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“God's judgment against the house of Eli resulted in a victory for the Philistines over Israel in which the ark of the testimony was captured. When God's people corrupt and despise His appointed worship, His holy presence is withdrawn from them. Yet the Philistines experienced nothing but disaster from the ark of God in their midst, and after seven months they decided to return it to Israel. At the advice of their priests and diviners, they determined to send the ark along with a trespass offering, consisting of golden replicas of the tumors and mice with which God had chastised them. In God's providence the ark was taken to the town of Beth Shemesh, a city of priests. It was here that the story took a dreadful turn.

The men of Beth Shemesh boldly decided to ‘look into the ark of the Lord.’ As a result, the Lord struck down a great number of them in judgment. Matthew Henry comments ‘that which made this looking into the ark a great sin was that it proceeded from a very low and mean opinion of the ark. The familiarity they had with it upon this occasion bred contempt and irreverence.’ Perhaps they thought their priestly office or the care they had taken with the ark, or the fact that God had blessed them with a special ‘visit’ excused them from the ordinary reverence due to the ark. Whatever reasons they had to justify their boldness, the message was clear. ‘By those who come near Me I must be regarded as holy.’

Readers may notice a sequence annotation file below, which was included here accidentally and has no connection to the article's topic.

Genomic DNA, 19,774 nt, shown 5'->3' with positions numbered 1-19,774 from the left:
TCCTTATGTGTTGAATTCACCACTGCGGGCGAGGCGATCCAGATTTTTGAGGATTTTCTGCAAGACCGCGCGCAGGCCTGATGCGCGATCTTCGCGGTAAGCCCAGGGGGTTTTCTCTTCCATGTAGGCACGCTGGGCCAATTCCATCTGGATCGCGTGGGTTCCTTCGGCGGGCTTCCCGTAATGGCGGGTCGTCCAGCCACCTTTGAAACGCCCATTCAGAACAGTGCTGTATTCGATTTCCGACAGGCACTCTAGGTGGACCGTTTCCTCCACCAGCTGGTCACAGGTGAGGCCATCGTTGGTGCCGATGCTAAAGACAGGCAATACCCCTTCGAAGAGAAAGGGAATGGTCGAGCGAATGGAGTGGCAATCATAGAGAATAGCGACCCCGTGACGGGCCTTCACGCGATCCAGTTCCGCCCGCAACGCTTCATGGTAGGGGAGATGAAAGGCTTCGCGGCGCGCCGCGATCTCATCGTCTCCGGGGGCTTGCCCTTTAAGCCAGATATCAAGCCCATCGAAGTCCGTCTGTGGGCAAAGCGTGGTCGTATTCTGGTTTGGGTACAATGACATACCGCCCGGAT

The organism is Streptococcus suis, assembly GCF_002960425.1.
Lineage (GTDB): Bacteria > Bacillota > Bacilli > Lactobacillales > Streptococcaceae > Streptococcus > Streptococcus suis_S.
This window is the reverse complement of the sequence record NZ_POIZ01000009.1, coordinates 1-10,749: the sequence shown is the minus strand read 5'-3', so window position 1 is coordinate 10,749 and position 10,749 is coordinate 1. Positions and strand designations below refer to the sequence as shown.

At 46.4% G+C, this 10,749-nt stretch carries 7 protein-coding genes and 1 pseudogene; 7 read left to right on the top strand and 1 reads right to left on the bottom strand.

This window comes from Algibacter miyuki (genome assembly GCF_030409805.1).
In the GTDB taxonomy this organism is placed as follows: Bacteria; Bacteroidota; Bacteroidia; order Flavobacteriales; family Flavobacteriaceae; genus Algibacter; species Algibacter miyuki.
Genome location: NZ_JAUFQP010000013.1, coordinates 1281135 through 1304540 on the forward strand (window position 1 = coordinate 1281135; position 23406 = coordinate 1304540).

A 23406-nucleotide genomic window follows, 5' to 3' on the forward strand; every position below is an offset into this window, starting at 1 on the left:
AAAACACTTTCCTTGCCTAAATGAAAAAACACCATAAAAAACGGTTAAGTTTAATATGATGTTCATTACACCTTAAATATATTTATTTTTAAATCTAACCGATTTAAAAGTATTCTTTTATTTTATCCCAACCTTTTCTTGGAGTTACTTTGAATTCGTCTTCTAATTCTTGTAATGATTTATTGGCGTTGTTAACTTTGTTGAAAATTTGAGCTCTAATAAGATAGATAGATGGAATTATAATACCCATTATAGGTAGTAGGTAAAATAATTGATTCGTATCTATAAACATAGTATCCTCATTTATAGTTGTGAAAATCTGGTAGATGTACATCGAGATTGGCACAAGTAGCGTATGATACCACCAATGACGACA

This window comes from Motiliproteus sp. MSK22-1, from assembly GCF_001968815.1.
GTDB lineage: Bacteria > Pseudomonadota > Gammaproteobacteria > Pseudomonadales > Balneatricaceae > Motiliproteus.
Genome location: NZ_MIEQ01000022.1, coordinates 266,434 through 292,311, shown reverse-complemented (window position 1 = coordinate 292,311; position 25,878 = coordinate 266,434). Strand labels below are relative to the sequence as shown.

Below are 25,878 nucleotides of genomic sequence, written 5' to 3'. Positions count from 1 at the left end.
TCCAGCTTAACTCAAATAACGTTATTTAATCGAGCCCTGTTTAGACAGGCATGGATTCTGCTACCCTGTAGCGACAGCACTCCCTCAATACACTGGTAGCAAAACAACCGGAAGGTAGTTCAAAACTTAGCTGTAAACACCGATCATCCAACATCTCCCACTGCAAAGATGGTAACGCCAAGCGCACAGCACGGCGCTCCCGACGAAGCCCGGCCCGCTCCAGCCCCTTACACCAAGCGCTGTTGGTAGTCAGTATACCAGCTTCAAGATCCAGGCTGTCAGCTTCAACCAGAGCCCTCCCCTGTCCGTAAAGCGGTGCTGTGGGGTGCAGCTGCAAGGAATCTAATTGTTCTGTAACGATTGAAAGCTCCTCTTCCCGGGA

This is an aspect of worship which is sadly lacking in this age of seeking ‘familiarity’ with God. Let us never forget that the God we approach in worship is holy, and is to be approached with the utmost reverence. Nor let it be imagined that God is less concerned that His people revere Him and regard Him as holy in the New Covenant era than He was in the Old. “Therefore, since we are receiving a Kingdom which cannot be shaken, let us have grace by which we may serve God acceptably with reverence and godly fear.’ (Hebrews 12:28)”
(Comin, 80-81)

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